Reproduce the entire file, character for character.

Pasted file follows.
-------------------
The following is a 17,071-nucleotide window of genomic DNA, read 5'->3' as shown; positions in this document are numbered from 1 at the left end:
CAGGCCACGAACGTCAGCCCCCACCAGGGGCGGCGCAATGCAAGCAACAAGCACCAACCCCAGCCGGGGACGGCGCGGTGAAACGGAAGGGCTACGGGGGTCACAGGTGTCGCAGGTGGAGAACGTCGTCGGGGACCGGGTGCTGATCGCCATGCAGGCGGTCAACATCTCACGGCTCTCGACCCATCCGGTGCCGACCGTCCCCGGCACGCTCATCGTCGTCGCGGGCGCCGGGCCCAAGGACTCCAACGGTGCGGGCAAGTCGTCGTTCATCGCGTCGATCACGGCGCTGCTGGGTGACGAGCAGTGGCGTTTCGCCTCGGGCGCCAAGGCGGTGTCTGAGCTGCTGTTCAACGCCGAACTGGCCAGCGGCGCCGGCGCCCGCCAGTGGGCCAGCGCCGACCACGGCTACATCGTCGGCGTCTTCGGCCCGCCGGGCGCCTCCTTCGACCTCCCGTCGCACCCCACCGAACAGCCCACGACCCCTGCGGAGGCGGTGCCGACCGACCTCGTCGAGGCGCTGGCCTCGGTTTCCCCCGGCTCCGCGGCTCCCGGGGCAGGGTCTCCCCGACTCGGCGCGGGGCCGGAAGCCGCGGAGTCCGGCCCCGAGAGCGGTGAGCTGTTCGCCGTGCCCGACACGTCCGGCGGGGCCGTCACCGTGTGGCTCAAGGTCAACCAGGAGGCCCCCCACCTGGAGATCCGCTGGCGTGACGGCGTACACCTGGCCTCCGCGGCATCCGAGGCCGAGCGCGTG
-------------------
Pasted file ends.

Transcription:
The following is a 17,071-nucleotide window of genomic DNA, read 5'->3' as shown; positions in this document are numbered from 1 at the left end:
CAGGCCACGAACGTCAGCCCCCACCAGGGGCGGCGCAATGCAAGCAACAAGCACCAACCCCAGCCGGGGACGGCGCGGTGAAACGGAAGGGCTACGGGGGTCACAGGTGTCGCAGGTGGAGAACGTCGTCGGGGACCGGGTGCTGATCGCCATGCAGGCGGTCAACATCTCACGGCTCTCGACCCATCCGGTGCCGACCGTCCCCGGCACGCTCATCGTCGTCGCGGGCGCCGGGCCCAAGGACTCCAACGGTGCGGGCAAGTCGTCGTTCATCGCGTCGATCACGGCGCTGCTGGGTGACGAGCAGTGGCGTTTCGCCTCGGGCGCCAAGGCGGTGTCTGAGCTGCTGTTCAACGCCGAACTGGCCAGCGGCGCCGGCGCCCGCCAGTGGGCCAGCGCCGACCACGGCTACATCGTCGGCGTCTTCGGCCCGCCGGGCGCCTCCTTCGACCTCCCGTCGCACCCCACCGAACAGCCCACGACCCCTGCGGAGGCGGTGCCGACCGACCTCGTCGAGGCGCTGGCCTCGGTTTCCCCCGGCTCCGCGGCTCCCGGGGCAGGGTCTCCCCGACTCGGCGCGGGGCCGGAAGCCGCGGAGTCCGGCCCCGAGAGCGGTGAGCTGTTCGCCGTGCCCGACACGTCCGGCGGGGCCGTCACCGTGTGGCTCAAGGTCAACCAGGAGGCCCCCCACCTGGAGATCCGCTGGCGTGACGGCGTACACCTGGCCTCCGCGGCATCCGAGGCCGAGCGCGTG